NORTH NEWTON, KAN. – A longtime professor of German at Bethel College has received a statewide teaching award.
The Kansas chapter of the American Association of Teachers of German (KATG), at their annual conference Oct. 15-17, named Merle Schlabaugh German Teacher of the Year. Schlabaugh is adjunct professor of German.
The KATG annual meeting, called the Fall Immersion Weekend for Teachers, moves its location each year and has been held three times at Bethel College, most recently in 2009. This year’s meeting took place in Valley Falls with Dr. Mohamed Esa of McDaniel College, Westminster, Md., as the keynote speaker.
Merle Schlabaugh has an Associate of Arts degree from Hesston College and a Bachelor of Arts from Tabor College, Hillsboro. He earned his master’s degree at the University of Iowa and his doctoral degree at the State University of New York-Stony Brook.
Schlabaugh began teaching German at Bethel in 1985. Before that, he taught German and church history at Iowa Mennonite School, Kalona, Iowa, where he also served as assistant principal.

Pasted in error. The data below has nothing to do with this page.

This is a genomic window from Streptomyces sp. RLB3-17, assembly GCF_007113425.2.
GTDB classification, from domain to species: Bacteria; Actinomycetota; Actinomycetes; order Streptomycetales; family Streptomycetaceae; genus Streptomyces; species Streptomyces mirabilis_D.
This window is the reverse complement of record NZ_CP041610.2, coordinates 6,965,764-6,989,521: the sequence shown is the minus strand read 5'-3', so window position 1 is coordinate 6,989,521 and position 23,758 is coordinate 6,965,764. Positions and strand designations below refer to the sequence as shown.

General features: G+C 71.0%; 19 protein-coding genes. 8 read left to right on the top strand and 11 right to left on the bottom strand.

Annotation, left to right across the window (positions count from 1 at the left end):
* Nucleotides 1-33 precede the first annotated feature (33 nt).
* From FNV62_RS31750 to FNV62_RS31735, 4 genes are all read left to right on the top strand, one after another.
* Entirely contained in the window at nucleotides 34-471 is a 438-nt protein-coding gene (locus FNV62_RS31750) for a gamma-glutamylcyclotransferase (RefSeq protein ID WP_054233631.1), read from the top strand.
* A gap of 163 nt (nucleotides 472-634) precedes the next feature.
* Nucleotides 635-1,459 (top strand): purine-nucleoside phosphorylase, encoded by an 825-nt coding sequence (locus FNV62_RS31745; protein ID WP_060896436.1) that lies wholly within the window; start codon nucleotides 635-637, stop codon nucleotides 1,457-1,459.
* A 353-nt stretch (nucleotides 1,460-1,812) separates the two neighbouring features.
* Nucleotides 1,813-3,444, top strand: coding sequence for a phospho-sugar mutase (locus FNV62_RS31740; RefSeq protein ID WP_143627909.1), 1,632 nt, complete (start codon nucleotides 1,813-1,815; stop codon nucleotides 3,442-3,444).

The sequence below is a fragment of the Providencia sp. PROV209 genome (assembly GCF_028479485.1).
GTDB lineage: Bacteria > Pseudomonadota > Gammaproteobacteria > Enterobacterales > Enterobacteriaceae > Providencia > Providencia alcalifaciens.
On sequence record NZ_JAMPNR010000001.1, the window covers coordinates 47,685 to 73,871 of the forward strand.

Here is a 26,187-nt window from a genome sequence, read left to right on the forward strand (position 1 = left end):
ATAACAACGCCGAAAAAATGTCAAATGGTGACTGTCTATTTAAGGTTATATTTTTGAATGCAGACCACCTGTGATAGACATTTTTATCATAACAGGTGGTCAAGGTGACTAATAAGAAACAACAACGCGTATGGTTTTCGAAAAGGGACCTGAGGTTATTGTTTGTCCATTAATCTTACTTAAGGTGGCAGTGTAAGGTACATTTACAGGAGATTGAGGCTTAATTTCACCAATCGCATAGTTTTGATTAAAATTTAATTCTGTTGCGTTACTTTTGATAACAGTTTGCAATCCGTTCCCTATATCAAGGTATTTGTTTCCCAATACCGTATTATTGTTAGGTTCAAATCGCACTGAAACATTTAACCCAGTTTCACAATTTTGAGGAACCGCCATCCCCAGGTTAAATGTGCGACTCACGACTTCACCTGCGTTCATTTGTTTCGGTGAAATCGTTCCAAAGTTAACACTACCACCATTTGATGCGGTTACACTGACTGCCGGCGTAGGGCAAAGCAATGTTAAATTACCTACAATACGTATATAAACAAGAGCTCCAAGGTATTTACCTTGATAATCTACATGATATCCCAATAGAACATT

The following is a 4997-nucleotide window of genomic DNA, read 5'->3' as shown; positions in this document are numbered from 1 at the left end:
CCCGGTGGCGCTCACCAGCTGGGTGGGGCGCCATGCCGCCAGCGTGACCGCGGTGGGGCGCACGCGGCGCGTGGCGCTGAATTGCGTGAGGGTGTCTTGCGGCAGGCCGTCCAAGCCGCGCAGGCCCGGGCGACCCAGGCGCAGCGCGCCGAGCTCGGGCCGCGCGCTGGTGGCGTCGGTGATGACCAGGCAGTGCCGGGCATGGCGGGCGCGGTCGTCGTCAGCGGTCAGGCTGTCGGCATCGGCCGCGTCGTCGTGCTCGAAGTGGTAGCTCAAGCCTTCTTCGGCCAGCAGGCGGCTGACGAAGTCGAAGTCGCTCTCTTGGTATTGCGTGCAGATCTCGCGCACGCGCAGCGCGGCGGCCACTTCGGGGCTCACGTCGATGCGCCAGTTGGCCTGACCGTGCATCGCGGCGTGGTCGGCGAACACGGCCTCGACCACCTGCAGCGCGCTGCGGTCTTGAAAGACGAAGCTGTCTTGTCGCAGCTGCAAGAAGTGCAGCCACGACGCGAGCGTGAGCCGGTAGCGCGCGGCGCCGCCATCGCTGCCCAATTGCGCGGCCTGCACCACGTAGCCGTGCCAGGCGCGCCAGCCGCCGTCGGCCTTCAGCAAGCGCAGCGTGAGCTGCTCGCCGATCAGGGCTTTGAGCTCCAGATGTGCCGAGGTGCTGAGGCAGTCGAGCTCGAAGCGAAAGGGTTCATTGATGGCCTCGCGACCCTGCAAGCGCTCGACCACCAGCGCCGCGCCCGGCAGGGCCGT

Schlabaugh has been active in the KATG, having served as president on several occasions. He was co-editor of the Kansas Foreign Language Association Bulletin from 1997-2000.
He participated in several international summer courses organized by the Friedrich Schiller University in Jena, Germany, and held in Weimar, in addition to four Loyola College Berlin Seminars. Since coming to Bethel, he has organized and accompanied the Bethel College Concert Choir on five European tours and has led eight January interterm study/travel tours to Germany. He founded, organized and coordinated a well-loved German Advent/Christmas service, Deutsche Weihnachten, at Bethel for 25 years.
On the statewide level, Schlabaugh has served as a folio reviewer for the Kansas State Department of Education and has regularly taught the modern language methods course for the Associated Colleges of Central Kansas.
Schlabaugh’s professional interests include modern German literature, foreign language methodology and German film. His research interests are in translation of old hand-written German documents and the history and literature of the German Democratic Republic.